Golf and Alexander Technique
Golf for the Alexandrian — by Ian McMichael
Golf by its very nature is psycho physical. The most difficult shot in golf is the six inches between your ears!
You stand over this poor innocent white ball with little to no idea of what is going to happen, despite lessons, myriads of articles, books, and pictures. You have even examined and watched the greatest players in the world and yet…..!
After all how can we hope to hit the ball at the correct speed, time, angle all in total co-ordination mission impossible. And we continue to try!
How come the game is so frustrating?
Golf is truly a mind sport. Of course the physical aspect does play a vital role but….. You have to trust yourself and the swing you have developed over soooooooooo long!
And well, here is the problem. We all want to play the best shot, every time and, of course, we cant.
Here’s a most interesting article by well known and respected golf teacher, #5 golf teacher in the USA, Hank Haney.
“I’ve come to understand that the yips are a motor-sensory disorder. The brain stops processing the motor skill commands for a certain movement. To fix it, you cant try to do the same thing you were doing before. You have to do something different. You have to create a new pathway in your brain for the task. It took a dose of golf reality to make me understand how wrong my approach was after struggling off the tee for 20 years”. Driver Tips ex Golf Digest, August 2004.
So is this the solution?
From this you can see that without stopping and allowing the possibility of new habits to take place, the golfer will automatically revert back to his/her old habit. Even if that person is a world famous golf teacher! Even the axiom “teacher teach thyself” doesn’t apply!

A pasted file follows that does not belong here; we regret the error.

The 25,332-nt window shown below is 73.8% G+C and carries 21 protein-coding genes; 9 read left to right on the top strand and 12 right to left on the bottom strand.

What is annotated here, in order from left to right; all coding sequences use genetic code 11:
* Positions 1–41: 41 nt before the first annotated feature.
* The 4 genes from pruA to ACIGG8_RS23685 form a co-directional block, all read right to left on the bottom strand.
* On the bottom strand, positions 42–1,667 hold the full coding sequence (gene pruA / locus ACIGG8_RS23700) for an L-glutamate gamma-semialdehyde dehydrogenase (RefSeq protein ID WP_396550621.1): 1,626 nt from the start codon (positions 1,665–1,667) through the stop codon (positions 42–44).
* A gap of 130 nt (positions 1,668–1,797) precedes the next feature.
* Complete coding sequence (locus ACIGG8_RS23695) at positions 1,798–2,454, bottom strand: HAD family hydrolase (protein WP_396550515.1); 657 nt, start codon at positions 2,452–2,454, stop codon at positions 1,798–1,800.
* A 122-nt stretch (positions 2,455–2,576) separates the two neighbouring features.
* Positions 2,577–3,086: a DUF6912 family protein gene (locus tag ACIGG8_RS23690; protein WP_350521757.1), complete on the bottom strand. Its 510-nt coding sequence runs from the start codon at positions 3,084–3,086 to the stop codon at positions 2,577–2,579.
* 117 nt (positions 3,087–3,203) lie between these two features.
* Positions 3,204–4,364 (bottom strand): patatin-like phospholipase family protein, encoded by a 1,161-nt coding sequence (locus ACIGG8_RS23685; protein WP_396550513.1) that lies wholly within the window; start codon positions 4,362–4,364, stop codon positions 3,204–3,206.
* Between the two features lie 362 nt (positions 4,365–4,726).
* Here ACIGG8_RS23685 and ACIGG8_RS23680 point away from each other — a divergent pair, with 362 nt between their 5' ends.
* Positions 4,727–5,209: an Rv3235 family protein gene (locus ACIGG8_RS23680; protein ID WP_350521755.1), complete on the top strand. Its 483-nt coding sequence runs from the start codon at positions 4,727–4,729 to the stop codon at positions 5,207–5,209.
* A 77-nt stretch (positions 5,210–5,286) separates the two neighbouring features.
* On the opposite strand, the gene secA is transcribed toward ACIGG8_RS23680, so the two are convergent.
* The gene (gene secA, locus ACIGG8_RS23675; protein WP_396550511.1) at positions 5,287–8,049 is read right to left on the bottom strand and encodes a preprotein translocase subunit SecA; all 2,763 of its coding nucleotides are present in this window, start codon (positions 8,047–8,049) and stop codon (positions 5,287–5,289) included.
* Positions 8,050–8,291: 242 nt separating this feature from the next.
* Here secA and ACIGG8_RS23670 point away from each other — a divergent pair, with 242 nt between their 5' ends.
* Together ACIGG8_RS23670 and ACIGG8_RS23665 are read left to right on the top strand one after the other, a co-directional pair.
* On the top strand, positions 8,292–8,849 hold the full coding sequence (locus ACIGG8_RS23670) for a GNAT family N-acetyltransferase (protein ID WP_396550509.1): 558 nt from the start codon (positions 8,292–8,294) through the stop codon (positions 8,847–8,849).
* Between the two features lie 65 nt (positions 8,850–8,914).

And here’s another article by Jack Nicklaus and Dr. John Tickell from ‘Golf and Life’ pages 118/119.
“There are six hundred or so muscles and one hundred and eighty or more joints in your body and they can all hurt. The spine is the most critical piece in the whole setup if you want longevity on a golf course.
The spine is able to move, flex, extend and rotate because of the discs between the vertebrae. The discs are like rubber sponges between the chunks of bone. A disc comes with two parts a firmer capsule and an internal substance similar to very thick toothpaste. When you prolapse or herniate a disc, the capsule spills and some of the toothpaste oozes out and impinges on the nerves, causing pain and spasm. The spinal nerve column is a bunch of nerves that run down from the brain stem, and nerve branches come out of the spine and supply all the muscles, joints and organs in your system. It is absolutely imperative that you look after your spine and the core muscles and ligaments that hold everything together.”
Need I go any further or are we convinced that golf, by its very nature, deserves a HUGE Alexander Technique dose?
Here the great Ben Hogan is pictured with his beautiful easy swing. Some golfers keep their natural easiness. Ben was one of them.
From my perspective…
My father (Ian’s) gave up his active life including his golf in his sixties. His hands, arms, shoulders; torso wouldn’t work so well anymore! He had aches and pains all over. He gradually became more inflexible.
I studied the Alexander Technique and am now in my seventies (my father was giving up in his sixties). I am enjoying golf and lead an active life that I live to the full thanks to my Alexander Technique learning.
For more information email Jann